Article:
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Robert McNamara

Books About Thaddeus Stevens

By December 2, 2012

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If you've seen Steven Spielberg's "Lincoln," you are probably curious about the life of Thaddeus Stevens. And, you'll be happy to know, there are some classic books about the eccentric abolitionist no farther away than a few mouse clicks.

Thanks to Google's efforts at scanning rare library books, hard-to-find 19th century texts have been digitized, and can be read on your computer or tablet. I've assembled a handy list of vintage books about Thaddeus Stevens and quoted some notable passages.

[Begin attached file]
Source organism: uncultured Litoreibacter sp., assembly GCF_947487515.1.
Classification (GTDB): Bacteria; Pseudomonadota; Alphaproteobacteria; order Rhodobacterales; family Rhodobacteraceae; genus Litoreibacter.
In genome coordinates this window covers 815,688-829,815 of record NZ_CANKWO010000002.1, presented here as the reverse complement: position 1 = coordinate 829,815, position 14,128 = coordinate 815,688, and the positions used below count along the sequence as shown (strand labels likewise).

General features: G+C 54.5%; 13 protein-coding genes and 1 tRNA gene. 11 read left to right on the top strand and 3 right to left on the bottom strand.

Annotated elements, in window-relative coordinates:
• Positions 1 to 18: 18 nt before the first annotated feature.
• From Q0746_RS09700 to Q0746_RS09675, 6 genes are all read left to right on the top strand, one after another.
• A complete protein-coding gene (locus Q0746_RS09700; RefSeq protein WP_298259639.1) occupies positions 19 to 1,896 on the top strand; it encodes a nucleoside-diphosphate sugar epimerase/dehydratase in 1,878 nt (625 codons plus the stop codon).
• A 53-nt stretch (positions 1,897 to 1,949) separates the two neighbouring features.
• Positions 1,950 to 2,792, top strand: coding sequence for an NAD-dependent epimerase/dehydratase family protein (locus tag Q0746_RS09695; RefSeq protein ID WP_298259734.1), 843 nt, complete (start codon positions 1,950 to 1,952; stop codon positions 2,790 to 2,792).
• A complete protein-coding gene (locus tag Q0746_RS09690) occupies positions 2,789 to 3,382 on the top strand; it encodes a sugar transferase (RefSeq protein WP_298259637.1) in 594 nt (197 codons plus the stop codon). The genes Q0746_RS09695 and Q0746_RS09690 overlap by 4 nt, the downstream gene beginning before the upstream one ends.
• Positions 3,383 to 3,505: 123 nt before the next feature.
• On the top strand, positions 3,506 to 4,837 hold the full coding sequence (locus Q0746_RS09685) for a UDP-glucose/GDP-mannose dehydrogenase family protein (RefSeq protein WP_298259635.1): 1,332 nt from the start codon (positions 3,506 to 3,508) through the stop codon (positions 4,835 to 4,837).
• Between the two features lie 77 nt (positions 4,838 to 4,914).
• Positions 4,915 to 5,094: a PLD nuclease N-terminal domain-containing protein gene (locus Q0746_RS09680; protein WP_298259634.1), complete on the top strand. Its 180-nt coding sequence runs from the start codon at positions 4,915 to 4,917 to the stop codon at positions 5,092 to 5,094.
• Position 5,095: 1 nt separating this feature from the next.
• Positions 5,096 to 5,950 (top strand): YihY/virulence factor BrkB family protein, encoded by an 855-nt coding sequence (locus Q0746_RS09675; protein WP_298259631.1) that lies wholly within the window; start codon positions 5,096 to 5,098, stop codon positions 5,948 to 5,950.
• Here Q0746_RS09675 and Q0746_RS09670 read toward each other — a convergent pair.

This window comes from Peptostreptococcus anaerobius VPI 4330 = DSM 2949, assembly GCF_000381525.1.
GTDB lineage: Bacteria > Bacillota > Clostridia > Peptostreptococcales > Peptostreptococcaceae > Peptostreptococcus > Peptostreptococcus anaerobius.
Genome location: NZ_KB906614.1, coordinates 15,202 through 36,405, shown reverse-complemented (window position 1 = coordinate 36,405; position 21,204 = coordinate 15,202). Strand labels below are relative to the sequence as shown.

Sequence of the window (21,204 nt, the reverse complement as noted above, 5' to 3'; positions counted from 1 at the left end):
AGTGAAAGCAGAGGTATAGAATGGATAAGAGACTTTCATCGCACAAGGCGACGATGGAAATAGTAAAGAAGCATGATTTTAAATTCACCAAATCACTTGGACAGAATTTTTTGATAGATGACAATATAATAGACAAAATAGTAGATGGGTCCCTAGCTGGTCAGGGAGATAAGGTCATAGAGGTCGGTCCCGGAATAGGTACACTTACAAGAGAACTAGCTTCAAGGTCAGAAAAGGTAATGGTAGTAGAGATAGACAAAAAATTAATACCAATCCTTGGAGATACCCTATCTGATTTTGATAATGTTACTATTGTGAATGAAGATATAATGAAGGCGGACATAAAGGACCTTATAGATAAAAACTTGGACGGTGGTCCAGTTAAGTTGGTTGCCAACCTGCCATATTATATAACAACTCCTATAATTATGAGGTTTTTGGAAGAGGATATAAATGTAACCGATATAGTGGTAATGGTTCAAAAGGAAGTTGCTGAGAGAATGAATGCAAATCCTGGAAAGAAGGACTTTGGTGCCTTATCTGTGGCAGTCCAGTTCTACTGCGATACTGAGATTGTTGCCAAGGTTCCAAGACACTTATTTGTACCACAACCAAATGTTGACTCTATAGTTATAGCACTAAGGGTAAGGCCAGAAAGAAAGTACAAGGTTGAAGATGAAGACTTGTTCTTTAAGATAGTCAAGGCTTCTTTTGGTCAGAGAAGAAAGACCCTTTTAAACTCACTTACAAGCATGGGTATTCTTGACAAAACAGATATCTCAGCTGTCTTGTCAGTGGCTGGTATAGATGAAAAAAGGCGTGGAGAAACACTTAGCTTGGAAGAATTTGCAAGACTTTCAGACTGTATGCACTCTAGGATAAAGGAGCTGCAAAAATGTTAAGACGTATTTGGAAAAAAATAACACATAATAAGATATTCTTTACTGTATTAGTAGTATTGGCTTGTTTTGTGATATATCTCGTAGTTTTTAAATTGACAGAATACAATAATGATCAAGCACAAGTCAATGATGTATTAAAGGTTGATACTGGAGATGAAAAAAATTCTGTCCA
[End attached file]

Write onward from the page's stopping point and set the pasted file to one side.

One long-forgotten gem is a collection of speeches given in the House of Representatives after Steven's death in 1868. In true 19th Century style, friends and some very bitter foes stood up and praised the man they all respected, even those who despised him when he ruled Congress and took great pleasure in ridiculing them.

Others were written by a political activist who idolized Stevens, a member of Congress in the 1890s who saw both the good and bad in his career, and a history professor in the early 20th century who recognized the central role Stevens played in national affairs while leading a controversial private life.

If you've had the great performance by Tommy Lee Jones spark your curiosity, you'll want to treat yourself to some classic accounts of "The Great Commoner."

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